via werner boehm
Do you have a place that entrances you, calls you? I do. And for me, that place is India. I remember, quite clearly, how this fascination began. In the third grade (or, was it the second? the fourth?), I was assigned a project -- not a book report, which was the usual fare, but a three-dimensional model of anything that interested me, a project prospect I found far more exciting. Disinterested in erupting volcanoes and United States monuments, I must have flipped through encyclopedias, searching for something beautiful, though I knew not what I was looking for. Then I saw it, swelling in its architectural grandeur, and I knew instantly: the Taj Mahal, that was what I would build.
And by saying "I would build it," I must have meant "my engineer/artist dad would build it and I would watch, provide input, and throw some clay around." Because that's what transpired. My humble replicate was pretty impressive, as far as grade school projects go: constructed of clay rather than marble, with selective etchings, a ceramic-painted blue and silver reflective aluminum pool, and four minarets flanking the structure, all of this occupying two wooden planks. A few years later, my dad would help me build functioning Roman aqueducts. I don't know which is my favorite. I digress.
That is how, at a young age, I fell in love with India. Since then, my fascination has grown, not so much from a love of the country's structures (which I am sure are breathtaking), but from all other cultural aspects. Also, any culture that piles on color and texture with such abandon is magnificent in my eyes.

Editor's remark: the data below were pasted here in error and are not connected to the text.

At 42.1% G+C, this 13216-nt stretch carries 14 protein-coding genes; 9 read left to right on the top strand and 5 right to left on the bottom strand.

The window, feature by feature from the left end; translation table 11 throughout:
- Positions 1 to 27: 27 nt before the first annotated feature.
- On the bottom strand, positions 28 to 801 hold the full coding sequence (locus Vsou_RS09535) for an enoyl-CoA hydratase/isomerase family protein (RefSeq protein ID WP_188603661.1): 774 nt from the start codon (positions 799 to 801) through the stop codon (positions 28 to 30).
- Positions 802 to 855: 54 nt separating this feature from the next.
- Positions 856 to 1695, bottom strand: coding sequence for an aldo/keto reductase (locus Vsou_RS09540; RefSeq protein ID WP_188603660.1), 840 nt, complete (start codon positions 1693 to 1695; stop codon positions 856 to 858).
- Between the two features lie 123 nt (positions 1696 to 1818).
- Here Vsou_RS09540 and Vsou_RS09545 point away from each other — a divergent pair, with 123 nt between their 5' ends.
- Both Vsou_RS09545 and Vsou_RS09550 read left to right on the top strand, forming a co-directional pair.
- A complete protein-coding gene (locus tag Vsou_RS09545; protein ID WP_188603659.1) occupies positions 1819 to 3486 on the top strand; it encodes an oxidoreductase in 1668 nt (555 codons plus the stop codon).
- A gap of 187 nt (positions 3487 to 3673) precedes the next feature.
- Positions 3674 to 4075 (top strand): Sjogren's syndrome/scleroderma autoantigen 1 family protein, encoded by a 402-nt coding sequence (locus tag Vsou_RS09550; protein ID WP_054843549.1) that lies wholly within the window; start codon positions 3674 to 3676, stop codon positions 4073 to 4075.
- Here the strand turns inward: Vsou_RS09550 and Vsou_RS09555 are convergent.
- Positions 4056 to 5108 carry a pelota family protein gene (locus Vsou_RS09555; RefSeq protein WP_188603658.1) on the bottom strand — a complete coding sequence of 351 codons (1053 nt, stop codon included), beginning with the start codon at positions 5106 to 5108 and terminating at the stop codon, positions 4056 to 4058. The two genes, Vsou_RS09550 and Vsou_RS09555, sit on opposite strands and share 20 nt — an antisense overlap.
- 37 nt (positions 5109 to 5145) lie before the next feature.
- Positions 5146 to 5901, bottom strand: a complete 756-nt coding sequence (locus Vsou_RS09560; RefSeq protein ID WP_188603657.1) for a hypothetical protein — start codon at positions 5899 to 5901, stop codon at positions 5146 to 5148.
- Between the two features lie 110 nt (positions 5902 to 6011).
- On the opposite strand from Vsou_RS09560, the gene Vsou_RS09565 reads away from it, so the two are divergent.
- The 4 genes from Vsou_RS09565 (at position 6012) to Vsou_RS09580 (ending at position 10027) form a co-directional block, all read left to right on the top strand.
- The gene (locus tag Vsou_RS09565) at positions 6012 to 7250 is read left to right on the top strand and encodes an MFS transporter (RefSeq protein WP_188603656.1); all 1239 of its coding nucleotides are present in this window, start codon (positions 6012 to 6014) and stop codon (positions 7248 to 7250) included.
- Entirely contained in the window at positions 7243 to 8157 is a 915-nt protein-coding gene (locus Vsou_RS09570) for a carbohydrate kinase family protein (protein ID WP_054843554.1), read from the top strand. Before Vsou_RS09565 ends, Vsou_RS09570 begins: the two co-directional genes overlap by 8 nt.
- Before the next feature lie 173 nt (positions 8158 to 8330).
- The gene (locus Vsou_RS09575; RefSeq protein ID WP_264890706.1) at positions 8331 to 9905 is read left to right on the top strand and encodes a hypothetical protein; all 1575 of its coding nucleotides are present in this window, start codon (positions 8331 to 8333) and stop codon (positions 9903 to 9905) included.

I've never been to India. Last fall, while crossing the Laos-Cambodia border overland (they make you walk the 4o meters between the two countries' outposts), I met Sabine, a German-Pakistani peacekeeper on sabbatical, who introduced me to her friend, a woman who started a women's rights organization just north of New Delhi. Sabine shared with me her insights on volunteering at the organization, and I was taken aback by stories of the women, their plight and their strength in the face of domestic violence and, from what I gathered from our talk, a cultural framework that may make legal recourse for such violations very difficult. I don't profess to know anything substantive about this, but I would like to learn. You can file this in the "someday" category, but I'm determined to make it there, to New Delhi and elsewhere. Now, if only time would permit.